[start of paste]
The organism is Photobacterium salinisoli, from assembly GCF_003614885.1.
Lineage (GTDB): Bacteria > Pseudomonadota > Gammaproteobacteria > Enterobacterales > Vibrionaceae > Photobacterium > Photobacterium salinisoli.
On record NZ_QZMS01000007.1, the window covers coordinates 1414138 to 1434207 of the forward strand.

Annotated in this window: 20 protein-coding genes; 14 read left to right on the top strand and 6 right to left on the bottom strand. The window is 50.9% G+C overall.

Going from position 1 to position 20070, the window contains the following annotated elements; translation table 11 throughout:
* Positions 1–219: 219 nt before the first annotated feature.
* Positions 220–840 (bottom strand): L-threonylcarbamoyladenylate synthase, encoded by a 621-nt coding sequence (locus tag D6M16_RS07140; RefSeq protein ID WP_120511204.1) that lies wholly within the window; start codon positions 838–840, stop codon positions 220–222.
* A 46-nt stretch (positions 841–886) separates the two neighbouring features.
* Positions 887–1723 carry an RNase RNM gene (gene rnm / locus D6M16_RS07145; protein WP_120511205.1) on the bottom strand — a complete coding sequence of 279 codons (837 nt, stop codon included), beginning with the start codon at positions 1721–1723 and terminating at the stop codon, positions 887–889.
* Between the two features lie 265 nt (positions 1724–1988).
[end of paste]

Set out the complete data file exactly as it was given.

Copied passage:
The organism is Photobacterium salinisoli, from assembly GCF_003614885.1.
Lineage (GTDB): Bacteria > Pseudomonadota > Gammaproteobacteria > Enterobacterales > Vibrionaceae > Photobacterium > Photobacterium salinisoli.
On record NZ_QZMS01000007.1, the window covers coordinates 1414138 to 1434207 of the forward strand.

Annotated in this window: 20 protein-coding genes; 14 read left to right on the top strand and 6 right to left on the bottom strand. The window is 50.9% G+C overall.

Going from position 1 to position 20070, the window contains the following annotated elements; translation table 11 throughout:
* Positions 1–219: 219 nt before the first annotated feature.
* Positions 220–840 (bottom strand): L-threonylcarbamoyladenylate synthase, encoded by a 621-nt coding sequence (locus tag D6M16_RS07140; RefSeq protein ID WP_120511204.1) that lies wholly within the window; start codon positions 838–840, stop codon positions 220–222.
* A 46-nt stretch (positions 841–886) separates the two neighbouring features.
* Positions 887–1723 carry an RNase RNM gene (gene rnm / locus D6M16_RS07145; protein WP_120511205.1) on the bottom strand — a complete coding sequence of 279 codons (837 nt, stop codon included), beginning with the start codon at positions 1721–1723 and terminating at the stop codon, positions 887–889.
* Between the two features lie 265 nt (positions 1724–1988).